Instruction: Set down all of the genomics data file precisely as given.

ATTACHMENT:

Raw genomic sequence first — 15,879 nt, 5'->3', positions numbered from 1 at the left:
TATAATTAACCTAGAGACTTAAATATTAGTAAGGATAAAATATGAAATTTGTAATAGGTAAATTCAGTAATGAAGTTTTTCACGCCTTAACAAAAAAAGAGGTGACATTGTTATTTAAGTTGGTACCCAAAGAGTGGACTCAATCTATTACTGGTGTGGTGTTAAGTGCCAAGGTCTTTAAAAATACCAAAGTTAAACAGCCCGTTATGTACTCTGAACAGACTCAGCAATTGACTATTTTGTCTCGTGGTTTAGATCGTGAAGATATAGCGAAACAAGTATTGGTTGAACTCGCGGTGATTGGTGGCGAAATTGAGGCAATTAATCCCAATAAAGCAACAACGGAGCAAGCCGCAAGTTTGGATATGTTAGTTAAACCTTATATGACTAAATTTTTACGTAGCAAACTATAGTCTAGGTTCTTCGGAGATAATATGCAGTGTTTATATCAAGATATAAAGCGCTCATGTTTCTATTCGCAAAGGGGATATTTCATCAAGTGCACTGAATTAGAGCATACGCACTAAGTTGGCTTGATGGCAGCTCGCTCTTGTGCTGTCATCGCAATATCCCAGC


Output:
Raw genomic sequence first — 15,879 nt, 5'->3', positions numbered from 1 at the left:
TATAATTAACCTAGAGACTTAAATATTAGTAAGGATAAAATATGAAATTTGTAATAGGTAAATTCAGTAATGAAGTTTTTCACGCCTTAACAAAAAAAGAGGTGACATTGTTATTTAAGTTGGTACCCAAAGAGTGGACTCAATCTATTACTGGTGTGGTGTTAAGTGCCAAGGTCTTTAAAAATACCAAAGTTAAACAGCCCGTTATGTACTCTGAACAGACTCAGCAATTGACTATTTTGTCTCGTGGTTTAGATCGTGAAGATATAGCGAAACAAGTATTGGTTGAACTCGCGGTGATTGGTGGCGAAATTGAGGCAATTAATCCCAATAAAGCAACAACGGAGCAAGCCGCAAGTTTGGATATGTTAGTTAAACCTTATATGACTAAATTTTTACGTAGCAAACTATAGTCTAGGTTCTTCGGAGATAATATGCAGTGTTTATATCAAGATATAAAGCGCTCATGTTTCTATTCGCAAAGGGGATATTTCATCAAGTGCACTGAATTAGAGCATACGCACTAAGTTGGCTTGATGGCAGCTCGCTCTTGTGCTGTCATCGCAATATCCCAGC